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benefits to married people. for example, married people can file joint tax returns. that saves them. married people can receive social security's survival benefits. that's an advantage. under the defense of marriage act gay people who were married in the 12 states did not or could not receive those benefits. this decision changes all that. in those 12 states those people who are married to people of the same sex receive the same federal benefits that straight people do. what is an interesting implication is the federal government will have to figure out is what about gay people who live in the 38 states who don't have the opportunity to get married. can they start to receive some of those federal benefits if they are in a marriage-like relationship. lots of implications but no doubt this was a huge victory for supportest of gay rights.
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>> still cloudy on that. that's going to be a big issue. when it comes to proposition 8 what's at stake there? >> reporter: that's a very simple question of can gay people in california get married today? the people who brought that lawsuit say the answer is yes. it appears to be right. the court dismissed that case on technical legal grounds on the doctrine up standing. it appears as a result of decision by the supreme court the law in that case is the district court decision which said proposition 8 is unconstitutional so the supporters of same-sex marriage are saying that's the law of the case. proposition 8 is unconstitutional. gay people can start to get married today. t there may be some objection but given the way california is governed these days with strong
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supporters of same-sex marriage, it seems likely they will resume immediately and never be stopped again. >> i want to squeeze another question in on doma. what happens in you live in a different state or mover to a different state? the federal benefits go with you? >> reporter: they almost certainly go with you. one of the complexities that's not resolved is suppose you're two women who live in massachusetts and got married there. you move to alabama, when you get divorced who divorces you. when you want to deal with custody of the children your shared in massachusetts, how do you resoever that in a state that doesn't have same-sex marriage. all of these issues are work their way through the courts now. what's so remarkable about justice kennedy's opinion is it's written in a very broad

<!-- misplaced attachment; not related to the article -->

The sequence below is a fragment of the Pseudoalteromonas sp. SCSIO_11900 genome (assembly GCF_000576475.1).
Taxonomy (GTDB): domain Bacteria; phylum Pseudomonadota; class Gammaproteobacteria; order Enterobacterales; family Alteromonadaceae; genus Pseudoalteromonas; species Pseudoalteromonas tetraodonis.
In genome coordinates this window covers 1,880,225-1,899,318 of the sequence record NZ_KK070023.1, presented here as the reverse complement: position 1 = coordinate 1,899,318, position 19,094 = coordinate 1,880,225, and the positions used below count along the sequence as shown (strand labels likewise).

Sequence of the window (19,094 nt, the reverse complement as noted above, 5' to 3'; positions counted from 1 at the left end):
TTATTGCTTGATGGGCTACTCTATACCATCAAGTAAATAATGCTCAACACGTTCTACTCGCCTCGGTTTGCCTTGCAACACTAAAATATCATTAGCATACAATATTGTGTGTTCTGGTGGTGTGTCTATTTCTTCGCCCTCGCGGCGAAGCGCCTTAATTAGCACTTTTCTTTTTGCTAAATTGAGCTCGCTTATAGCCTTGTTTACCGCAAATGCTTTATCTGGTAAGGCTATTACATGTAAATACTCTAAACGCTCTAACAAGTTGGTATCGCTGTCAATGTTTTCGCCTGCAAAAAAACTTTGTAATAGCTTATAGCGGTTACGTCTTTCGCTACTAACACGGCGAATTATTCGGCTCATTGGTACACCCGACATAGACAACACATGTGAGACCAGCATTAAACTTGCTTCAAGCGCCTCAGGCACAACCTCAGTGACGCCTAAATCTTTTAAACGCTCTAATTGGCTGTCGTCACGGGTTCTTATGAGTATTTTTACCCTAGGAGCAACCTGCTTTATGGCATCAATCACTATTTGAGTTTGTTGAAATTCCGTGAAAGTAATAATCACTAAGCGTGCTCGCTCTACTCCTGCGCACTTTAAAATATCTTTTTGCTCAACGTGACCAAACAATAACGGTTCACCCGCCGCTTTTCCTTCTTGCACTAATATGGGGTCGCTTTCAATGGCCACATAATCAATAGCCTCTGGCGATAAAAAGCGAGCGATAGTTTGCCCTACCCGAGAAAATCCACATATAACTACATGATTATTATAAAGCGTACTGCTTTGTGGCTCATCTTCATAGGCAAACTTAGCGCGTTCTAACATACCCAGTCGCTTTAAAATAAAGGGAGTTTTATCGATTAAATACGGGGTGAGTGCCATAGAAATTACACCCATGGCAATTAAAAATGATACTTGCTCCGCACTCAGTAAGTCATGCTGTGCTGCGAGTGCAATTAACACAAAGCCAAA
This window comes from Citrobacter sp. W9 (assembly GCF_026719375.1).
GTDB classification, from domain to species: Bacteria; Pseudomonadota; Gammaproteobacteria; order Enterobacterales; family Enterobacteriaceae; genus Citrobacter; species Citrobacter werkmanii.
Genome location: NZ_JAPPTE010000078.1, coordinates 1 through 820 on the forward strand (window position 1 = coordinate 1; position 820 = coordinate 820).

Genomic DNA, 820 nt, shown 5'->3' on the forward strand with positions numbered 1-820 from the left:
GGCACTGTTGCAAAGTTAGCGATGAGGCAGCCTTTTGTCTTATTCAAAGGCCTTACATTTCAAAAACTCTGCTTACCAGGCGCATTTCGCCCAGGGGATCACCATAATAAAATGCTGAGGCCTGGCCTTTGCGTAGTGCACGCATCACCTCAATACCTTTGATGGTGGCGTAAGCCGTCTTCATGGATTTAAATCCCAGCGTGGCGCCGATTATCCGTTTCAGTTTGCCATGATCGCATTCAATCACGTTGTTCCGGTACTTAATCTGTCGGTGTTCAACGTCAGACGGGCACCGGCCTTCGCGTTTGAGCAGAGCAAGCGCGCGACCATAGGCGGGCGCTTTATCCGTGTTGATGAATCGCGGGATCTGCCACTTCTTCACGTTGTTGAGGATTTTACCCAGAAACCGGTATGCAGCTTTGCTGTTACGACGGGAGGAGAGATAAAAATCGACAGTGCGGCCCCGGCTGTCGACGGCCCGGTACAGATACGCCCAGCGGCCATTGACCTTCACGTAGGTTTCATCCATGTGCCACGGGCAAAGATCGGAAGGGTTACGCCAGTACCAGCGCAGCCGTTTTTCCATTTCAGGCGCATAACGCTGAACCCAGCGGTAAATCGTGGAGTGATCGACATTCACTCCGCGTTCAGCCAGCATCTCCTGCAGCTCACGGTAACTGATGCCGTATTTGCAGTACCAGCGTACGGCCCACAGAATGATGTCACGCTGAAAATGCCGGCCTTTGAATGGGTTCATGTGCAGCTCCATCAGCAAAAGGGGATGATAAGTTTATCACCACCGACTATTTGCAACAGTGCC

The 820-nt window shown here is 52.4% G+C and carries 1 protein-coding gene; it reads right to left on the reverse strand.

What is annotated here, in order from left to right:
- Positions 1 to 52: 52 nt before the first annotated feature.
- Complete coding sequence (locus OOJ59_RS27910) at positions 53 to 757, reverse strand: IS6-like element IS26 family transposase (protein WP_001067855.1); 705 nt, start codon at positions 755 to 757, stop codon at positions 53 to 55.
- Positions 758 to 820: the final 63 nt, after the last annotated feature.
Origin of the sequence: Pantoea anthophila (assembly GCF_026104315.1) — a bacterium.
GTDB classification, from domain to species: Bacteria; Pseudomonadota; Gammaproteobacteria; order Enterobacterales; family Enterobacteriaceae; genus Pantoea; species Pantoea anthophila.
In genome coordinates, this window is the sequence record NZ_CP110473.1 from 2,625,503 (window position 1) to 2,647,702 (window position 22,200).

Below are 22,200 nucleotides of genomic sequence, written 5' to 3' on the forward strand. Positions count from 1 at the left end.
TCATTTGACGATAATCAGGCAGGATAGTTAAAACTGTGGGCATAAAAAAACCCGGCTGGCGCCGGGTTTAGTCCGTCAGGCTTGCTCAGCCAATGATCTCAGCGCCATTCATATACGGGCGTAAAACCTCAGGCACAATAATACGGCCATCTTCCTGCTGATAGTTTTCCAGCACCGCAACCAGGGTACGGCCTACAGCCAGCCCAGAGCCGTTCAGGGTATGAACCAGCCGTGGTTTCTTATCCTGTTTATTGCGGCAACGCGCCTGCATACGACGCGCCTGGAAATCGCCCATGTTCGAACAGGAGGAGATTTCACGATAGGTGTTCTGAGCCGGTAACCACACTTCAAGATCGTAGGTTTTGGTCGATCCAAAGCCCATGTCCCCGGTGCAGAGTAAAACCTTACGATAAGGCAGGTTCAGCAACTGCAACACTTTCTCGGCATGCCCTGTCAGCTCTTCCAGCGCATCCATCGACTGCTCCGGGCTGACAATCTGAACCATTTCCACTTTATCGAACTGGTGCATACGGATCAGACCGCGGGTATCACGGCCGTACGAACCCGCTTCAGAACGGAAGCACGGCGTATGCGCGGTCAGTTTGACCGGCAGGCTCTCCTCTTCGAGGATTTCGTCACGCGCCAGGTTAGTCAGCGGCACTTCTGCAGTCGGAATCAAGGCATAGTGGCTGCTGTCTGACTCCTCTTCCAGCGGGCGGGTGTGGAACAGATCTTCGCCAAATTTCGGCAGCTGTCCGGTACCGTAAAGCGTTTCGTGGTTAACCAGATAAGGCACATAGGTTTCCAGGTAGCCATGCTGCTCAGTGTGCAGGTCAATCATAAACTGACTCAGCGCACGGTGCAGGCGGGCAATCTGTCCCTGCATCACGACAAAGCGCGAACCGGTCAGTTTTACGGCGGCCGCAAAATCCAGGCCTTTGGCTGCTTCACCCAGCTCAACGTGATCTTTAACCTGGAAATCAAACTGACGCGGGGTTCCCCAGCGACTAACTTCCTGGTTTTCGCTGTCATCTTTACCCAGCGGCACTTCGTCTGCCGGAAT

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way. it gives the impression, it doesn't say this, but any sort of discrimination that puts gay people in one category and straight people in another is unconstitutional. that's the implication of his decision. the implication of his decision is that same-sex marriage has to come to the whole country. he didn't say that. that has not yet been -- that's the law of the land but certainly there will be test cases brought in short order which may yet establish it. >> going to be a lot of loose ends to tie up. >> i think that's what makes it so complicated because it's still a match work of different states with different laws regarding same-sex marriage. this is a move in the direction of marriage equality. there's different say ways to deal with it. >> i think jeff's points are great. you're in a different state but you got married legally, do you have rights in the state that didn't allow legal marriage.
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>> much more coverage up ahead. we're going to turn to other news. in new england patriots fired aaron hernandez after police led him off in handcuffs. this is outside his home. >> investigators have been searching the area near his home after the body of one of his good friends was foundless than a mile away. susan outside the courthouse. taken away for what? >> reporter: we don't know exactly because they haven't told us what the charge or charges are against new england patriot tight end. a very popular player. now that he's been charged in connection with an ongoing murder investigation into the death of odin lloyd, the man whose body was found, obviously it's a huge change for him down the road. what will his future be? we have to think about the
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victim's family as well. let's recap. there's been searches in the past. this happened more than eight days ago. searches near hernandez's house. the body was found less than a mile away. they have been to his house twice. at one point a few days ago carrying away several bags of undisclosed ed items. he will be brought over here where he will face a very first appearance and we'll find out what the charge or charges are and whether he will qualify for bail. >> it didn't take long for the new england patriots to drop him. what is their explanation? >> reporter: they dropped him. they released a statement. i'll read it to you. a young man was murdered last week and we extend our sympathies to the family and friends who is mourn r mourn his loss. words can't express the disappointment we feel knowing